God begins, as it were, in this singularity, without even the hint of separate components, without any sense of border or boundary.  The necessary first act of creation, then, is allowing for duality.  בראשית ברא אלקים את השמים ואת הארץ, In the beginning, God created heaven and earth, the first duality.  Even before heaven and earth is the word את, et, a word that really has no independent meaning by implies multiplicity.  The potential for duality precedes duality itself.  And at that moment, which is initiated with the command, יהי אור, Yehi Or, let there be light (pure energy which, as we know, is, in an unknown process, identical to matter), physicality and materiality begin to emerge.

And lest we despair that this journey from pure and simple unity is tragic, God immediately declares this light כי טוב, ki tov, that it is good.  As the process continues, we see more and more previously united elements divide as reality becomes more and more what we recognize.  Not only does the רקיעה, rakiah, the “firmament”, divide, so does the waters.  Even man, who is first created both דמות אלקים, demut Elohim, similar to God, and זכר ונקבה, zachar u’nakeva, male and female (i.e. fully integrated and united), is then separated into man and woman.  And even at this level of multiplicity, the world is able to remain harmonious, separate yet intimately connected to the Creator.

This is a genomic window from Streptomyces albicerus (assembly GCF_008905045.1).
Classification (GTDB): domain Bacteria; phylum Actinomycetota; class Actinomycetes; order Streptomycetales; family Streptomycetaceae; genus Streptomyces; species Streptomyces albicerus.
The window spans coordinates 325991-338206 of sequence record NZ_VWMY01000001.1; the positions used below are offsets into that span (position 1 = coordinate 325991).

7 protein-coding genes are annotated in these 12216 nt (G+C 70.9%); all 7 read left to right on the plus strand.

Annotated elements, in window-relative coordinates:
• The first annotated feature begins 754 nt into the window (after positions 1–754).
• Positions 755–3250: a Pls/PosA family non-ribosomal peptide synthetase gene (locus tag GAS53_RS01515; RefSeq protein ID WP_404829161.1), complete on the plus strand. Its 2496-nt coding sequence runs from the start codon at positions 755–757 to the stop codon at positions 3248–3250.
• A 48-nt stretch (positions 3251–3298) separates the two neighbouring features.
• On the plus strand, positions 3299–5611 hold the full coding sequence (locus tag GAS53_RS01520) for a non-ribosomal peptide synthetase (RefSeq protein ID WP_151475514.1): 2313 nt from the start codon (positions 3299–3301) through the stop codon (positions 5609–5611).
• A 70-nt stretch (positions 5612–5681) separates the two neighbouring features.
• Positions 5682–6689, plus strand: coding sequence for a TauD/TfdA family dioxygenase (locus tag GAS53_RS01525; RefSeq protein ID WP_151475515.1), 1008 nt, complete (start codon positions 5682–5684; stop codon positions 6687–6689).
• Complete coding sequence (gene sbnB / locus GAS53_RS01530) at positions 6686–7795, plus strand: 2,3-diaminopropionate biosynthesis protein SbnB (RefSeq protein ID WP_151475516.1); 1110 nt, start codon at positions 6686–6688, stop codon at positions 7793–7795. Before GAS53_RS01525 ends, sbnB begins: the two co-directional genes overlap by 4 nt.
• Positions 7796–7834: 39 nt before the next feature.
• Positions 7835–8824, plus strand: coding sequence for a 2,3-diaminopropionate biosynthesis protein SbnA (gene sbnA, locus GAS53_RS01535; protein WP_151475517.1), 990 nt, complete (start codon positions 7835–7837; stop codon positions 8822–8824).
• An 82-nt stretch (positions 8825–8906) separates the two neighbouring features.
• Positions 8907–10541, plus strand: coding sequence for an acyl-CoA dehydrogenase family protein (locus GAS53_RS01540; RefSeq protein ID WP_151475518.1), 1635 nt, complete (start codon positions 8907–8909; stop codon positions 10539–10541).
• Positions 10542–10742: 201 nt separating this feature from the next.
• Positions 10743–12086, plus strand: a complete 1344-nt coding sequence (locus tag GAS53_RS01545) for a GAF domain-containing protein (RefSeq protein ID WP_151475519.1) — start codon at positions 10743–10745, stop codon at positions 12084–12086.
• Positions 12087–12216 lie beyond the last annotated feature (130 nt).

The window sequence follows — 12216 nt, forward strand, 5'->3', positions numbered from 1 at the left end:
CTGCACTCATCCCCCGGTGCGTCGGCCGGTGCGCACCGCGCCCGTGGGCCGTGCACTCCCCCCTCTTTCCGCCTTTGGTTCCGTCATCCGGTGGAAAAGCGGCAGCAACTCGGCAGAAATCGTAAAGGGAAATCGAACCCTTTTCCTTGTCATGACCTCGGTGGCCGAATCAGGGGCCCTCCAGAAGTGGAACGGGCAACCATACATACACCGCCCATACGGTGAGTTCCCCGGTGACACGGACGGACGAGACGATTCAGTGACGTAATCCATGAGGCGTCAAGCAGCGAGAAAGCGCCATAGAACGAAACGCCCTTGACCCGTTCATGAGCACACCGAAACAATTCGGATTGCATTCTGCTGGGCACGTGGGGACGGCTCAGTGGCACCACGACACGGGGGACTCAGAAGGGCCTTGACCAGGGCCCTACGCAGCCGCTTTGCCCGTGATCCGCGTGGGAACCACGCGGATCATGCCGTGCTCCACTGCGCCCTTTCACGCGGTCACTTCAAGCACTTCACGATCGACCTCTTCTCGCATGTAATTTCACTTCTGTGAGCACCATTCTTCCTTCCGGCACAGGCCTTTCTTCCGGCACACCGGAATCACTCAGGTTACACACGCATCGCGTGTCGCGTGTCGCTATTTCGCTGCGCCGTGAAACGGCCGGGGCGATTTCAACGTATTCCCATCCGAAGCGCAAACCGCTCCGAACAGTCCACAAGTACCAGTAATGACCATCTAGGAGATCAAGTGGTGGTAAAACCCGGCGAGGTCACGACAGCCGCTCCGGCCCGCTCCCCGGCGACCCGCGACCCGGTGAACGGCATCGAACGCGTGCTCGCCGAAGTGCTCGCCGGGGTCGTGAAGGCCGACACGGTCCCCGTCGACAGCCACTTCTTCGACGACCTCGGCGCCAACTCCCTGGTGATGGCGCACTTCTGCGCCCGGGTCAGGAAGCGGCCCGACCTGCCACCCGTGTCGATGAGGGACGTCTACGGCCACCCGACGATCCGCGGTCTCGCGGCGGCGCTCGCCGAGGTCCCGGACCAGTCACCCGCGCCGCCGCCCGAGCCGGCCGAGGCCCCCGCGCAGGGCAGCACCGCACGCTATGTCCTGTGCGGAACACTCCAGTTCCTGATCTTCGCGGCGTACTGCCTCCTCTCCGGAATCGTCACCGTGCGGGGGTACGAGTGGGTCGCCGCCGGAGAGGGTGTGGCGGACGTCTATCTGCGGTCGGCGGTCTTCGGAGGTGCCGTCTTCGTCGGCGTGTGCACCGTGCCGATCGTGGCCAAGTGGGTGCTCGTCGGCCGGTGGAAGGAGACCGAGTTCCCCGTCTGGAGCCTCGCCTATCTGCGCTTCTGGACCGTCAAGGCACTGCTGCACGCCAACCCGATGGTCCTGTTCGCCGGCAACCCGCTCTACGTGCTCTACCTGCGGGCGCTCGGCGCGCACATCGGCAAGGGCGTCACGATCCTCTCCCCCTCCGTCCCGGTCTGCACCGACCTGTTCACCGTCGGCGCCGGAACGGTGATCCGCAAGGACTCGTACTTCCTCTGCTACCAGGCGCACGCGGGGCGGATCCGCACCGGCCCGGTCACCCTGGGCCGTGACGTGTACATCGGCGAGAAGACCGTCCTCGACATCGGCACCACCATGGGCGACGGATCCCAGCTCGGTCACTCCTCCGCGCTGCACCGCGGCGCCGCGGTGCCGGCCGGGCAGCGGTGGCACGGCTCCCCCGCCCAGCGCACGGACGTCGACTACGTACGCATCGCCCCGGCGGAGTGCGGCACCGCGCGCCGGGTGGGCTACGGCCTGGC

When do things start to “go wrong” and what does our tale really come to teach us?  We all know the story continues with mankind being given a garden to tend, easily acquired food to eat and only one restriction, to not eat from the עץ הדעת טוב ורע, etz ha’da’at tov v’rah, the tree of knowledge of good and evil.  The sin, as it were, is much more serious than mere misbehavior.  Rather, it was the premature formation of the ego, ingesting the very concept of their being actions directed to God and actions directed away from Him.  The only direction, figuratively speaking, “away” from God is to the separate individual, to the ego.  In other words, it was only at this moment that the possibility of not-God emerged through the processes of satisfying our own desires and appetites.